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Management

Human resource management in Russia: an American’s dilemma Jack Daly arrived in Novgorod, in north-west Russia, in spring 2003. He worked for Starline Inc., a major US food manufacturer, and had been posted to head up its wholly owned Russian subsidiary. Starline Russia was a medium-sized manufacturing plant with 280 employees. It had been set up in 1994 and had a functional organization with the top tier staffed by American expatriates, and with locally recruited middle management. The Americans were typically on short-term postings: two to four years for the president (Daly) and six to twelve months for three vice-presidents, of production, marketing and sales. All had international experience, but none had worked in Russia or Eastern Europe before. Before moving to Novgorod they received short cultural briefings and a three week crash course in Russian. The Russian managers were mainly in their late twenties, well-educated but with little management experience and no experience beyond the region. The blue-collar employees came from various backgrounds but most had experienced serious financial difficulties before joining Starline. A third had been unemployed; the rest had been employed but had received no wages for months on end. Their average wage at Starline was around US$200 a month, about 30% more than the average wage then in Russia. The new company had quickly run into problems of pilfering, theft and production stoppages. By late 1999, when Daly’s predecessor Tom Stark had arrived, theft was a major problem, with about 30% 0f production workers thought to be involved. Although absenteeism was rare, lateness and unscheduled breaks were common. Productivity was a long way below that of other Starline factories in the Asia and the West. There were also problems with the Russian managers, who showed little initiative, ignored instructions, and failed to address problems down the line. Tom Stark had initially responded in two ways. He had introduced tighter control systems, including security checks and bag searches carried out by the local managers. And he had created an informal reward system based on those traditionally used in Russian firms, and those used by Starline in some developing countries. Each month the best performing manager and supervisor were awarded special badges, received thank-you letters from Stark, and had their photographs mounted on the wall. The initiatives had little effect, however, and in 2002 Stark had hired a senior Russian manager to oversee the Russian management team. Nikolai Rubkoff was in his mid-fifties and had previously been managing director of a large tractor plant, and he brought in a completely new management style. He believed that little could be achieved unless people feared punishment, he shouted and abused the Russian managers, and he intimidated the production workers. To combat theft he simply selected a group of workers and demanded that they prove their innocence. When they could not (how could they?) he fired them. That, he told Stark, would teach them a lesson. By the time Daly arrived, theft was down significantly, discipline had improved, and productivity, though still low, had also improved. The managers were still not showing initiative, but deadlines were met and problems sorted out quickly. Rubkoff’s methods were not applauded by everyone, however. On consulting his American colleagues, Daly found one arguing that Rubkoff had turned the company round and clearly knew how to manage in a Russian context, and another arguing that his methods were a disgrace and should not be tolerated. The third was torn between the two views. Jack Daly’s performance would be measured in terms of how Starline Russia performed over the next two to three years. His gut reaction was that Rubkoff’s methods were immoral – but they were producing results.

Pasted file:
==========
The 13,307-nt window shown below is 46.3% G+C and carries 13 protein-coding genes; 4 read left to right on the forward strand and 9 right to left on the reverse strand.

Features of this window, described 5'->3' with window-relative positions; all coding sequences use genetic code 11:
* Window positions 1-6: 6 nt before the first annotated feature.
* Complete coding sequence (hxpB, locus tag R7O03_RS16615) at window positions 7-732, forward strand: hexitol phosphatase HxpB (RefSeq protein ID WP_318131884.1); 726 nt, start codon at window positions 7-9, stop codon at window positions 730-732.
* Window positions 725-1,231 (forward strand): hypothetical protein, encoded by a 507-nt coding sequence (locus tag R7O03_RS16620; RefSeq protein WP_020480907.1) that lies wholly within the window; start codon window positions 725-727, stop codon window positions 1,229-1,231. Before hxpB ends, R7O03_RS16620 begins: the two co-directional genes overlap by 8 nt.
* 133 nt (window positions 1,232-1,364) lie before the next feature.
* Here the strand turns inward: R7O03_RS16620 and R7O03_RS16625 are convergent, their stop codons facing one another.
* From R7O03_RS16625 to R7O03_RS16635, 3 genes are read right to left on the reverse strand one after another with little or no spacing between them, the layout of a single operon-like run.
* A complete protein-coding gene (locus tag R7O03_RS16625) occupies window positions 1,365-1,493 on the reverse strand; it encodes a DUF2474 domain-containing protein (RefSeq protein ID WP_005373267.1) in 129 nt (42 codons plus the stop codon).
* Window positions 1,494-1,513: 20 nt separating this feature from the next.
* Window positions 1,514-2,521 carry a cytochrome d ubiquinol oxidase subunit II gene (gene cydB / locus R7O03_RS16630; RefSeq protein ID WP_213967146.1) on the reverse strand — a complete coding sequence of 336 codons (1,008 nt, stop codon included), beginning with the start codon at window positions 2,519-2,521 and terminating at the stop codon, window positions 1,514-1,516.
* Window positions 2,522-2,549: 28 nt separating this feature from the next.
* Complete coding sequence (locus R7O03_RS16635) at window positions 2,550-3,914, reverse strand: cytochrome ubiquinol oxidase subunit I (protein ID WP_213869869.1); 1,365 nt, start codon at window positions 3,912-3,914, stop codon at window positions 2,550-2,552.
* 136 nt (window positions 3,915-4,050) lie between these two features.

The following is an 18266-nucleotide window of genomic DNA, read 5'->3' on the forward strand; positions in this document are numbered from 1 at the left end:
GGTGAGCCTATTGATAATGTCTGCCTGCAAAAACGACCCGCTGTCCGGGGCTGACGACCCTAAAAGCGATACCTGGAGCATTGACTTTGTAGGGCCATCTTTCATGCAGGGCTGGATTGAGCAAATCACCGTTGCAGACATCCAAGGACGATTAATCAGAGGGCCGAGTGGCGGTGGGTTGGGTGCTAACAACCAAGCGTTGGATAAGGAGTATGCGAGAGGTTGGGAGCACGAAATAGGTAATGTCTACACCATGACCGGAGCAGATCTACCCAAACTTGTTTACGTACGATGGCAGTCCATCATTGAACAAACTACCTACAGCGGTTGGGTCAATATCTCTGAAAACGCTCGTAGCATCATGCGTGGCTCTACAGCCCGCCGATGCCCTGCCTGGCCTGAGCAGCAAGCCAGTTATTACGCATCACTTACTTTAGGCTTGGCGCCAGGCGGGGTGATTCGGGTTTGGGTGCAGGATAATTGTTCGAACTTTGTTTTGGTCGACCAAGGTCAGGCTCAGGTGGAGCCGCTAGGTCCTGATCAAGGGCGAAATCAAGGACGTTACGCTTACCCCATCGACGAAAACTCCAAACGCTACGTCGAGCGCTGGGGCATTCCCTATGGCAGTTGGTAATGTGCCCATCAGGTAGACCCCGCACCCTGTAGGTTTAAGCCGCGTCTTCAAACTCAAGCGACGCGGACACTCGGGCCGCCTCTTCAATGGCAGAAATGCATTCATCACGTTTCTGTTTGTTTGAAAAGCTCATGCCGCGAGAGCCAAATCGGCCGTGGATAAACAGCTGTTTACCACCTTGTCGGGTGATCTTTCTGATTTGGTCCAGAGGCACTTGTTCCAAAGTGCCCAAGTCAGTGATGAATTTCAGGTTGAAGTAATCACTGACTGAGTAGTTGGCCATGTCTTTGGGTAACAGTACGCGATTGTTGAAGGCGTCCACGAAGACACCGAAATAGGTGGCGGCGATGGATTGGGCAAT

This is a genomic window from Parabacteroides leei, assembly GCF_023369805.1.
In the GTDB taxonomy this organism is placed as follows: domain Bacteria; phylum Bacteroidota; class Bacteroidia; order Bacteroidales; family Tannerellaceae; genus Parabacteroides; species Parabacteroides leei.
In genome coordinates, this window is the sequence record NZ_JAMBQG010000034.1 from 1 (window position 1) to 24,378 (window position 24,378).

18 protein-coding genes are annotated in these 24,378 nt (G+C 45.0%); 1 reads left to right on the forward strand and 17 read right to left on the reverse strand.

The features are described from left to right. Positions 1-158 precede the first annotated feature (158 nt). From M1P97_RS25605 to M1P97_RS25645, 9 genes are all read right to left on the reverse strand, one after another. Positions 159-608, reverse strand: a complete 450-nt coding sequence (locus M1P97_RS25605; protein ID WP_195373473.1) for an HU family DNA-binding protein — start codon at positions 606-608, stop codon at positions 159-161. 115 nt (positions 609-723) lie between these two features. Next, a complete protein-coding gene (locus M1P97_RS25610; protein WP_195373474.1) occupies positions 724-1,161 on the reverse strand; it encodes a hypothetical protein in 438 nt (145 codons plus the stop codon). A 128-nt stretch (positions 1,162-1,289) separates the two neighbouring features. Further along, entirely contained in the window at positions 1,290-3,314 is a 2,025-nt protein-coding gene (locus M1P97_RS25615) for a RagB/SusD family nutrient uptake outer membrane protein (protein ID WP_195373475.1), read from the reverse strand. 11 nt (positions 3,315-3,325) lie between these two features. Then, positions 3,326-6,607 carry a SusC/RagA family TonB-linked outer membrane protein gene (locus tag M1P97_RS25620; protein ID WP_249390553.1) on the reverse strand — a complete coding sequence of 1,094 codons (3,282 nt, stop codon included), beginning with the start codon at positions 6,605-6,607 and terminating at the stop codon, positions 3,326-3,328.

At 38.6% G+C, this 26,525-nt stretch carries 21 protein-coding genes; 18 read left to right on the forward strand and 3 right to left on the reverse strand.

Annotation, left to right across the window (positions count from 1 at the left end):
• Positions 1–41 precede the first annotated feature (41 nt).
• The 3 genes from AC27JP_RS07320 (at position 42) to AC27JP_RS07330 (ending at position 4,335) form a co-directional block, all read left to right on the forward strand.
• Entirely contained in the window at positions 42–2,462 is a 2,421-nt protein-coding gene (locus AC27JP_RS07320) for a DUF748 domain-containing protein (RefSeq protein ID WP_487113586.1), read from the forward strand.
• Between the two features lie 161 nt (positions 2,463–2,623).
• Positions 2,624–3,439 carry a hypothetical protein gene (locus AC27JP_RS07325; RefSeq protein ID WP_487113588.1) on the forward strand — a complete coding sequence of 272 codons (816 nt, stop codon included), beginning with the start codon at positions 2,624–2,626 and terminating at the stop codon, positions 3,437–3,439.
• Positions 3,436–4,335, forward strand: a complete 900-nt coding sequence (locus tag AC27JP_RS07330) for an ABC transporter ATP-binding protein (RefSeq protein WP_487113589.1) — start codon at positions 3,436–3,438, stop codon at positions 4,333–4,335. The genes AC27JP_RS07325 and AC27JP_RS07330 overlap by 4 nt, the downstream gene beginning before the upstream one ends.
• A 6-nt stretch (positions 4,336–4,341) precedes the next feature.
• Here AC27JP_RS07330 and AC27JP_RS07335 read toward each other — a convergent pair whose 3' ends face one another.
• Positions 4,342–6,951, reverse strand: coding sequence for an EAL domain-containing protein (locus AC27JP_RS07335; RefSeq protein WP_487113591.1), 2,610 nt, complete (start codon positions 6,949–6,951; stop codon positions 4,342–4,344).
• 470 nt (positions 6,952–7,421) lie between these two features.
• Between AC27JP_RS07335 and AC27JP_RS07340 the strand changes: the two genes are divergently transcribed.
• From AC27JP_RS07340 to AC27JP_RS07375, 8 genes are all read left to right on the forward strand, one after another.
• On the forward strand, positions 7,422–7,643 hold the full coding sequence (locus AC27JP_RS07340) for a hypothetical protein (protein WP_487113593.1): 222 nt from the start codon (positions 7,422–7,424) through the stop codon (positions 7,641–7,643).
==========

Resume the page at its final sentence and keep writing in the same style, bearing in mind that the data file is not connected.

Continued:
Required:

1. What ethical issues are involved in the above case? Elaborate!

2. Which of the three evaluations finally forwarded to Daly about Ruckboff way of dealing with issues are justifiable? Elaborate!

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